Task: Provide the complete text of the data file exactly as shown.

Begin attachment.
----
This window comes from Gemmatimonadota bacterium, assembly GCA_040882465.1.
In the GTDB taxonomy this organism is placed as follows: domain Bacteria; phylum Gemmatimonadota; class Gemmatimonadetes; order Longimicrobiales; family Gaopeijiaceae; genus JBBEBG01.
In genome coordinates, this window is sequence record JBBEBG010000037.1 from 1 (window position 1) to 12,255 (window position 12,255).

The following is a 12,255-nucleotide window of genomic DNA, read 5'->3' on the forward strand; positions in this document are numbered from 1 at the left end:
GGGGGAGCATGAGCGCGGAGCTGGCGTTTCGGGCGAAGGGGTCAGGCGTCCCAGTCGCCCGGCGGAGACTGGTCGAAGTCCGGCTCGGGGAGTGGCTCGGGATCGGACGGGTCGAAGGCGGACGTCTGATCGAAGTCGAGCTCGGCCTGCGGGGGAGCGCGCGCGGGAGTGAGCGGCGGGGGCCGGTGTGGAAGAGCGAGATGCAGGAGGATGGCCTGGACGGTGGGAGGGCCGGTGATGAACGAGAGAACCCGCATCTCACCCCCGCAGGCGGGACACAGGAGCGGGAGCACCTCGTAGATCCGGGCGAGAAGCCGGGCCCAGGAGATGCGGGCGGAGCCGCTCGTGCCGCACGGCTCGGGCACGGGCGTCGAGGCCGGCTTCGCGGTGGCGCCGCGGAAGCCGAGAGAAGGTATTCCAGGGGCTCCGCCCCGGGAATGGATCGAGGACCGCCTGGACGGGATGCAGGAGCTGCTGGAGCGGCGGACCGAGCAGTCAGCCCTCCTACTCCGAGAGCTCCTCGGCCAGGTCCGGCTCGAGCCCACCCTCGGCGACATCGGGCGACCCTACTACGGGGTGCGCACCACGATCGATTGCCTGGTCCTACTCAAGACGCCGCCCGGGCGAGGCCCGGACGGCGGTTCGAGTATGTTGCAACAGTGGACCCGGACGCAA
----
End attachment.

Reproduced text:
This window comes from Gemmatimonadota bacterium, assembly GCA_040882465.1.
In the GTDB taxonomy this organism is placed as follows: domain Bacteria; phylum Gemmatimonadota; class Gemmatimonadetes; order Longimicrobiales; family Gaopeijiaceae; genus JBBEBG01.
In genome coordinates, this window is sequence record JBBEBG010000037.1 from 1 (window position 1) to 12,255 (window position 12,255).

The following is a 12,255-nucleotide window of genomic DNA, read 5'->3' on the forward strand; positions in this document are numbered from 1 at the left end:
GGGGGAGCATGAGCGCGGAGCTGGCGTTTCGGGCGAAGGGGTCAGGCGTCCCAGTCGCCCGGCGGAGACTGGTCGAAGTCCGGCTCGGGGAGTGGCTCGGGATCGGACGGGTCGAAGGCGGACGTCTGATCGAAGTCGAGCTCGGCCTGCGGGGGAGCGCGCGCGGGAGTGAGCGGCGGGGGCCGGTGTGGAAGAGCGAGATGCAGGAGGATGGCCTGGACGGTGGGAGGGCCGGTGATGAACGAGAGAACCCGCATCTCACCCCCGCAGGCGGGACACAGGAGCGGGAGCACCTCGTAGATCCGGGCGAGAAGCCGGGCCCAGGAGATGCGGGCGGAGCCGCTCGTGCCGCACGGCTCGGGCACGGGCGTCGAGGCCGGCTTCGCGGTGGCGCCGCGGAAGCCGAGAGAAGGTATTCCAGGGGCTCCGCCCCGGGAATGGATCGAGGACCGCCTGGACGGGATGCAGGAGCTGCTGGAGCGGCGGACCGAGCAGTCAGCCCTCCTACTCCGAGAGCTCCTCGGCCAGGTCCGGCTCGAGCCCACCCTCGGCGACATCGGGCGACCCTACTACGGGGTGCGCACCACGATCGATTGCCTGGTCCTACTCAAGACGCCGCCCGGGCGAGGCCCGGACGGCGGTTCGAGTATGTTGCAACAGTGGACCCGGACGCAA